For me, our story began the day the pregnancy test came back positive. That was the most surreal moment I had ever experienced, filled with an array of emotions that are far beyond anything I could ever describe. Our lives were about to change and in 9 month’s time we would be having a child. It was almost too much to comprehend. The excitement was beyond measureable and I found myself overjoyed while waiting for Warren to get home from work so that I could tell him that he was going to be a daddy. Together we found ourselves faced with the news that offers one of life’s most-greatest and life changing events; we were becoming parents.
The days and weeks that followed contained many visits to the doctor’s office, exams, blood work and genetic testing, while we waited to get through the first trimester. It felt like such a huge relief once we hit the 13th week, as if some sort of “safety net” lifted, to let us know that we were out of a danger zone. At that time we began to share our news with our friends and family, which brought the excitement and anticipation to an entirely new level. Not only were we having a baby, we were creating a grandchild, a niece or a nephew and cousins. I often found myself daydreaming, envisioning the holidays and family rituals on an entirely new level. [back to top]
During the months following, we consumed ourselves with reading anything we could get our hands on. The stages of pregnancy, entering parenthood, babies first year, sleeping habits, etc…Like any other expecting “first time” parents, we registered for childbirth classes, visited baby stores, did lots of research, and found ourselves somehow pre-programmed as if we came with a manual on how to prepare for this next chapter in life. And we loved every minute of it. We purchased the furniture for the baby room, Warren assembled the crib and everything fell into place. Our most treasured gift at Christmas time was our last ultrasound when we learned that we were having a boy. Our name list quickly narrowed down to “the one” and I spent weeks choosing the perfect paint color for the nursery. Hudson’s nursery. It was all coming together. My belly was growing daily and being able to feel him move and kick was such a special reminder of what was developing right before our very eyes. At one point our doctor said to me “you’re my poster child” and those words wrapped around me with comfort and pride in doing everything properly to ensure a healthy pregnancy. We were not only on cloud 9, but I don’t think our feet ever touched the ground . [back to top]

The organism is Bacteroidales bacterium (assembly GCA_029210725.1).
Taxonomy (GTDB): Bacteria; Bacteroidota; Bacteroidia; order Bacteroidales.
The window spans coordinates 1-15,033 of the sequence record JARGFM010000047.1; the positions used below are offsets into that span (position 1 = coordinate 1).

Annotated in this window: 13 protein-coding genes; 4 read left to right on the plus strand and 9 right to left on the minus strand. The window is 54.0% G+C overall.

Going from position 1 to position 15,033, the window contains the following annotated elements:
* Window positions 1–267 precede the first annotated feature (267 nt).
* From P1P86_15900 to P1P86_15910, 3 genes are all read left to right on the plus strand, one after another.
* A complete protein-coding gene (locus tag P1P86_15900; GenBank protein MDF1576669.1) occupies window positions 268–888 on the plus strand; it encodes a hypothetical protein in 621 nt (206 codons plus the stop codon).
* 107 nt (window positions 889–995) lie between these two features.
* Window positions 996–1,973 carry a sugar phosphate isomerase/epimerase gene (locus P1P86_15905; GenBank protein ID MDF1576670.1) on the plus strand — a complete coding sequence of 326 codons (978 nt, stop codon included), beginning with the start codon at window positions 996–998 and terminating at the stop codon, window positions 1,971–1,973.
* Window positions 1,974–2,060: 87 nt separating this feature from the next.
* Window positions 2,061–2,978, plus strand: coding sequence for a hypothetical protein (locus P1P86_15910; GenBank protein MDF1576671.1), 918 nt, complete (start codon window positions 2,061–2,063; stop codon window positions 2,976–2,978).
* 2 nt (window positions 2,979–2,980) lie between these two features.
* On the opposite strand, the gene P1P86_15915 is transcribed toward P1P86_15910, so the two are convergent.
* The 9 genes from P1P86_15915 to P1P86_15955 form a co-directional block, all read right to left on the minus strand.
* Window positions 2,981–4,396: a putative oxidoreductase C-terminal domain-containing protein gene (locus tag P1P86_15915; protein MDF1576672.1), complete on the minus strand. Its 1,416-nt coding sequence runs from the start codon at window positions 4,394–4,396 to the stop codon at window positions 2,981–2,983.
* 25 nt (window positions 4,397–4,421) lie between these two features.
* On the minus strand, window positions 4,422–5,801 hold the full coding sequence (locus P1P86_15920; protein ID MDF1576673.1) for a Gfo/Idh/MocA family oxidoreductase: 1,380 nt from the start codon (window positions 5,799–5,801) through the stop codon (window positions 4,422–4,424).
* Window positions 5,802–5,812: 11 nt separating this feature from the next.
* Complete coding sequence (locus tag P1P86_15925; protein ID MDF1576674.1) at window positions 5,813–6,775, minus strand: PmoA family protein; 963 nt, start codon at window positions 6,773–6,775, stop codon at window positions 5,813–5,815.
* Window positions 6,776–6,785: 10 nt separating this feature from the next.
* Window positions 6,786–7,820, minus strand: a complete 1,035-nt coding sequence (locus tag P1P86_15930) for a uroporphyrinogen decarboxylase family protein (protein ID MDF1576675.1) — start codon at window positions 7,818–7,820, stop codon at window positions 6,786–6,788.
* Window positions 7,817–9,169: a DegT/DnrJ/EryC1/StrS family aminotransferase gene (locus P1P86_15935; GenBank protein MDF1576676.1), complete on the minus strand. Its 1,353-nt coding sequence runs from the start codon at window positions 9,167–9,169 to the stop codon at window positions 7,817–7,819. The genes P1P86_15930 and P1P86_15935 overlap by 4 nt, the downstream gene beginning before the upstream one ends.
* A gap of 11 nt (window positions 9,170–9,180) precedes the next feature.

We were in our 25th week and nearing the start of our final and 3rd trimester. The time was flying by, almost too quickly, as our due date fast approached. It was January 27th and I awoke at 5am not feeling well. I suddenly had strange cramping, which seem to come in repetition. I recalled reading about a “fake” kind of contraction called Braxton Hicks but didn’t even know if that’s what it was. What was a contraction anyway I thought, I had never had one before. I decided to call the doctor on-call and his words to me were “you are in active labor, get to the hospital immediately.” I repeated this to Warren, we flew out of bed and started getting dressed. As I tried to clean up and brush my teeth, I found myself doubled over in pain. The panic set in. We left immediately and found ourselves in rush hour traffic. [back to top]